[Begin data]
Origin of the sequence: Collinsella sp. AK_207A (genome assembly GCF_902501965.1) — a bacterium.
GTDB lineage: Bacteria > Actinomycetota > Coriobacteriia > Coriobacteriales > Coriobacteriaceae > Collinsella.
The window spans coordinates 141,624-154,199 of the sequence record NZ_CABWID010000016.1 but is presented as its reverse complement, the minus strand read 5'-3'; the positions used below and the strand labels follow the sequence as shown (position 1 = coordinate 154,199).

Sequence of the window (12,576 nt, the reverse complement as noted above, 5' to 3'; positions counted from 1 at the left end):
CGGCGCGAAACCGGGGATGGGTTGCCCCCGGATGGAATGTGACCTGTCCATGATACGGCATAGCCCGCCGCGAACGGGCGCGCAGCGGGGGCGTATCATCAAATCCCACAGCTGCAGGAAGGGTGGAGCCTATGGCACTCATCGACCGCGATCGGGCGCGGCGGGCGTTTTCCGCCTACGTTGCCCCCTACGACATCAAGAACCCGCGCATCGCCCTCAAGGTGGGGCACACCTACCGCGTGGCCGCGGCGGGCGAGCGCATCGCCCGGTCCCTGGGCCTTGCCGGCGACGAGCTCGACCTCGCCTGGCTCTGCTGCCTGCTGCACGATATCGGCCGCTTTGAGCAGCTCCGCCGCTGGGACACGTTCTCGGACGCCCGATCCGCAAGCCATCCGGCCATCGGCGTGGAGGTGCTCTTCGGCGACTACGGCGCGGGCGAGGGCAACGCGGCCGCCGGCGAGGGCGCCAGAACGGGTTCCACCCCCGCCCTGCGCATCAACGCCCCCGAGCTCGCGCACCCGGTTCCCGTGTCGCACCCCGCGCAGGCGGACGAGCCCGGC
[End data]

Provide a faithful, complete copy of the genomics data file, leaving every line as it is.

Origin of the sequence: Collinsella sp. AK_207A (genome assembly GCF_902501965.1) — a bacterium.
GTDB lineage: Bacteria > Actinomycetota > Coriobacteriia > Coriobacteriales > Coriobacteriaceae > Collinsella.
The window spans coordinates 141,624-154,199 of the sequence record NZ_CABWID010000016.1 but is presented as its reverse complement, the minus strand read 5'-3'; the positions used below and the strand labels follow the sequence as shown (position 1 = coordinate 154,199).

Sequence of the window (12,576 nt, the reverse complement as noted above, 5' to 3'; positions counted from 1 at the left end):
CGGCGCGAAACCGGGGATGGGTTGCCCCCGGATGGAATGTGACCTGTCCATGATACGGCATAGCCCGCCGCGAACGGGCGCGCAGCGGGGGCGTATCATCAAATCCCACAGCTGCAGGAAGGGTGGAGCCTATGGCACTCATCGACCGCGATCGGGCGCGGCGGGCGTTTTCCGCCTACGTTGCCCCCTACGACATCAAGAACCCGCGCATCGCCCTCAAGGTGGGGCACACCTACCGCGTGGCCGCGGCGGGCGAGCGCATCGCCCGGTCCCTGGGCCTTGCCGGCGACGAGCTCGACCTCGCCTGGCTCTGCTGCCTGCTGCACGATATCGGCCGCTTTGAGCAGCTCCGCCGCTGGGACACGTTCTCGGACGCCCGATCCGCAAGCCATCCGGCCATCGGCGTGGAGGTGCTCTTCGGCGACTACGGCGCGGGCGAGGGCAACGCGGCCGCCGGCGAGGGCGCCAGAACGGGTTCCACCCCCGCCCTGCGCATCAACGCCCCCGAGCTCGCGCACCCGGTTCCCGTGTCGCACCCCGCGCAGGCGGACGAGCCCGGC